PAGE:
Pedagogy of Self-Development: The Role the Black Church Can Have on African American Students

Article excerpt

Historically, the Black Church has been an institutional stronghold in the Black community and has thereby sustained a cultural ethos that has enabled African Americans to combat racial prejudice and hostility for generations. Therefore, this article will unearth Yosso's notion of alternative capital that students of color have at their disposal and the Black church's role in its nourishment. Alas, educators and administrators who are charged with educating African American students have, in many cases, been negligent in their efforts to recognize such contrarian capital. This has been mainly due to the fact that schools are undergirded by precepts of implicit and explicit racial biases. The authors will attempt to add to the notion of pedagogy of self-development as we elucidate that such a cogent standard to traditional capital is doing increasing harm and contributing to the on-going academic decline of many African American students in U. S. schools.

Keywords: leadership, diversity, Black Church, social capital, multiculturalism

The slogan black is beautiful ... is not an expression of reverse racial chauvinism; rather it registers the fact that black is a tremendous spiritual condition, one of the greatest challenges anyone alive can face. (Glaude, 2007, p. 13)

Today, African American students seem to be the recipients of disproportionate disciplinary procedures and educational practices that are ushering them out of the entire educational process (Day-Vines & Day-Hairston, 2005; Ferguson, 2001; Peterson, 2003; Skiba & Peterson, 1999). African American students in the United States make-up 16.9% of the student population, yet account for 33.4% of all school suspensions (Day- Vines & Day-Hairston, 2005). Even for the many African American students who manage to not find themselves subjected to impartial disciplinary practices, tiiey are frequently misinstracted, miscategorized, or underserved (Beachum, Dentith, McCray, & Boyle, 2008; Jackson, 2008; Ferguson, 2001; Obiakor, 2007; Obiakor, Harris-Obiakor, Garza-Nelson, & Randall, 2005). Young Black males, for example, represent 9% of the student population; however they make up 20% of all students enrolled in special education classes. An unfortunate corollary is that they only represent 4% of those in the gifted and talented programs (Thomas & Stevenson, 2009). This unfortunate reality calls attention to the drastic need of colleges, educators, and school leaders, as well as community institutions and organizations to critically review and intervene in these issues in order to eliminate the deprived conditions many African American students are facing in the educational system. Such intervention represents a holistic perspective as to what is needed in order to address the dire circumstances in which many African American students find themselves. More specifically, the Black Church is an appropriate institution within this holistic intervention to help improve some of the said conditions many African American students regularly confront in their matriculation through the educational system. The opening quote by Glaude (2007) reveals the continued need to focus on the self-efficacy of African American students in order to prepare them for the potential racial and class-based hostility tiiey may encounter within their schools (Dantley, 2009; Feagin & Feagin, 1978; Foster, 2009; Perry, 2003; Tatum, 2007).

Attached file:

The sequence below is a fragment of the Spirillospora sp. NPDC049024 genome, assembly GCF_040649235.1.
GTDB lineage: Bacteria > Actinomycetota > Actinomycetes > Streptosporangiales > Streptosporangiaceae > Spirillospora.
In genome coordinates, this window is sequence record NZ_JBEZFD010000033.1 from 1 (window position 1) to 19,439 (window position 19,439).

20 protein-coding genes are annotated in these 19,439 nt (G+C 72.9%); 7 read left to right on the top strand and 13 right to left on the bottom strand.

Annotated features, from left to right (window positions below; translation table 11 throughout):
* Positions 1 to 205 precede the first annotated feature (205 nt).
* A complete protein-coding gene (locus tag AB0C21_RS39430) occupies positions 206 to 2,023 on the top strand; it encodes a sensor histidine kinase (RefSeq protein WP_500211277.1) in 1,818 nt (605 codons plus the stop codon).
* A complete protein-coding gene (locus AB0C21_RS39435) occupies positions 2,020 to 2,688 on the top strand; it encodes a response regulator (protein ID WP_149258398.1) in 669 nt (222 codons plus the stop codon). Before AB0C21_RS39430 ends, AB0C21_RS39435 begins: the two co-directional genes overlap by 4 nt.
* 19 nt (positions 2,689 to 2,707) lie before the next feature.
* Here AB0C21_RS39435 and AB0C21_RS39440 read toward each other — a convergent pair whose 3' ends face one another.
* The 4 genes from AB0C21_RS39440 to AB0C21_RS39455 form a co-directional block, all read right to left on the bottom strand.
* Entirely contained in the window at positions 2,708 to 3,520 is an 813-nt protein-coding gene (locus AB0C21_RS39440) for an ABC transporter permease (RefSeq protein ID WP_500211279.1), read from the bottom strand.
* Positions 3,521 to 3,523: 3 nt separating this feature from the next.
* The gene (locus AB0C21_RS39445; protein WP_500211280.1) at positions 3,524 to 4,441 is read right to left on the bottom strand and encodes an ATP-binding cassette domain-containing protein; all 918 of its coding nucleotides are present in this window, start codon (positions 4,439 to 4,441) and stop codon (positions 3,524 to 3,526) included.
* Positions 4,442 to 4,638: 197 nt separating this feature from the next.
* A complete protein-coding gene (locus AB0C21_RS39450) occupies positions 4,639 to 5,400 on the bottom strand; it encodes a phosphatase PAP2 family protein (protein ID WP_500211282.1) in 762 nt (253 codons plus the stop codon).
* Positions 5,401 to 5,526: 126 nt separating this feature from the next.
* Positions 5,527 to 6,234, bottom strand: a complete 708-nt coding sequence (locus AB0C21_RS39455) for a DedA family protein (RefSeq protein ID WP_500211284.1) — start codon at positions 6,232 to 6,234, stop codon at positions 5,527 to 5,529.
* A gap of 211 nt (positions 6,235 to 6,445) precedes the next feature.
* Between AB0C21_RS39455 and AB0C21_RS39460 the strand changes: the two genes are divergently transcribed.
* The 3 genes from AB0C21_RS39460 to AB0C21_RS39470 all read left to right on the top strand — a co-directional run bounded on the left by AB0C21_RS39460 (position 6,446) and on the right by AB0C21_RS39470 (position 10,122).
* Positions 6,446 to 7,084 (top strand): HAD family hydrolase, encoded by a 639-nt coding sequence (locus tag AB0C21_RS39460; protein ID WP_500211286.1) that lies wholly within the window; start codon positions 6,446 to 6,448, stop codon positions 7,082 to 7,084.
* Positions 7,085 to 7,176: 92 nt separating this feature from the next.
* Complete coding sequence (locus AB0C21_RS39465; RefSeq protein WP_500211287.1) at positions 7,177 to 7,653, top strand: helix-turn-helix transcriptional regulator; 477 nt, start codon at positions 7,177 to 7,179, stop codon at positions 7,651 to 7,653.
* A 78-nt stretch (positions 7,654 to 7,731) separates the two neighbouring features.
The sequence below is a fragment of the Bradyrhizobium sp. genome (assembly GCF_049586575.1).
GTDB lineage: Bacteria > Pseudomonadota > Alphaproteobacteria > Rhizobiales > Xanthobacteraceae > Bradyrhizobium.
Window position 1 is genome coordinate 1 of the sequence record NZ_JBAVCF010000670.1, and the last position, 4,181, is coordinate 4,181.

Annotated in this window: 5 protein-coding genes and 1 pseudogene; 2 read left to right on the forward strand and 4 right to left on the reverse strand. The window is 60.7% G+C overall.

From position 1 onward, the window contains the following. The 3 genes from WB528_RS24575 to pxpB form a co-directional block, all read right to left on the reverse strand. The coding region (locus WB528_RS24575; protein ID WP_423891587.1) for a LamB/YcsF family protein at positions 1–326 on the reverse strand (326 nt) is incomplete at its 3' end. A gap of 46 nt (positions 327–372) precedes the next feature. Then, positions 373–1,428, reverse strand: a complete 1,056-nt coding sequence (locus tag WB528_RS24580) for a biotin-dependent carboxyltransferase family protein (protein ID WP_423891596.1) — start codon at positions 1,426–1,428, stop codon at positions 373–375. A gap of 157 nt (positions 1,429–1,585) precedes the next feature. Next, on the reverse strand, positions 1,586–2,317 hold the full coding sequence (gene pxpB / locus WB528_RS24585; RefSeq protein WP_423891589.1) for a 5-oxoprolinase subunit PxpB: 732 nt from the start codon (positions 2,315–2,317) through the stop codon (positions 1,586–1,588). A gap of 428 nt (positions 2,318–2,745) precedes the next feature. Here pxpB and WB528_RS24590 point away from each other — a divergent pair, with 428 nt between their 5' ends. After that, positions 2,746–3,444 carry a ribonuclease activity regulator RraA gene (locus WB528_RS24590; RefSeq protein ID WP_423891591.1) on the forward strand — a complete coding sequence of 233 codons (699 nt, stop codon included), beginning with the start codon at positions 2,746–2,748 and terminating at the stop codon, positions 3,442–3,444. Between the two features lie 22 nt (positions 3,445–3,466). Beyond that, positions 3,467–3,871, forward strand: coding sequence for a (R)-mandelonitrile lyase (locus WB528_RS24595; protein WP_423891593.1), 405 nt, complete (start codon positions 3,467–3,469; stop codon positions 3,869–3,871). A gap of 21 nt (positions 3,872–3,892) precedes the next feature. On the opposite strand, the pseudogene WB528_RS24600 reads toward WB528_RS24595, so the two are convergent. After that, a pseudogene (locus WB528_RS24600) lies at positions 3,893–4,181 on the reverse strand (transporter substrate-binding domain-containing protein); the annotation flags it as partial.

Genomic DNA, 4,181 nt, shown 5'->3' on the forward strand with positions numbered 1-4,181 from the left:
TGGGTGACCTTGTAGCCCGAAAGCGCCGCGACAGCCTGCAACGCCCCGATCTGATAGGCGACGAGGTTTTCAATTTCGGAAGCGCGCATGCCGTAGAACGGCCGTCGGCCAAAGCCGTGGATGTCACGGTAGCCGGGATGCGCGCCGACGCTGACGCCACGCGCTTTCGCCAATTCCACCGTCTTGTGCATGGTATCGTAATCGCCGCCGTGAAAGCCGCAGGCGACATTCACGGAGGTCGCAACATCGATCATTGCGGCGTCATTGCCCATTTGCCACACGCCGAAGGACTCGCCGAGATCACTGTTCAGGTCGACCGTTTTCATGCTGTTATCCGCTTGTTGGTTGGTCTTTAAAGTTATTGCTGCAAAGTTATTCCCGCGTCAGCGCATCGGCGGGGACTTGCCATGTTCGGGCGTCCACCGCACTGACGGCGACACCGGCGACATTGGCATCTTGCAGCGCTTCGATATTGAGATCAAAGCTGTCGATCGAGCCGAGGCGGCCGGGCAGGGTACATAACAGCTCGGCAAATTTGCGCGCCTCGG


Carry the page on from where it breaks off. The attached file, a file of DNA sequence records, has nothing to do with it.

As such, racial and class-based hostility are part of the calculus of the continued lack of success many African American students are experiencing. Additionally, the aforementioned discrepancy in academic achievement can be partiaUy addressed with an increasing emphasis on African American students' self-efficacy. These authors assert that the Black Church has had a significant role in African American's finding solace in the midst of racial discrimination that is endemic throughout this country's history (Quarles, 1987). …


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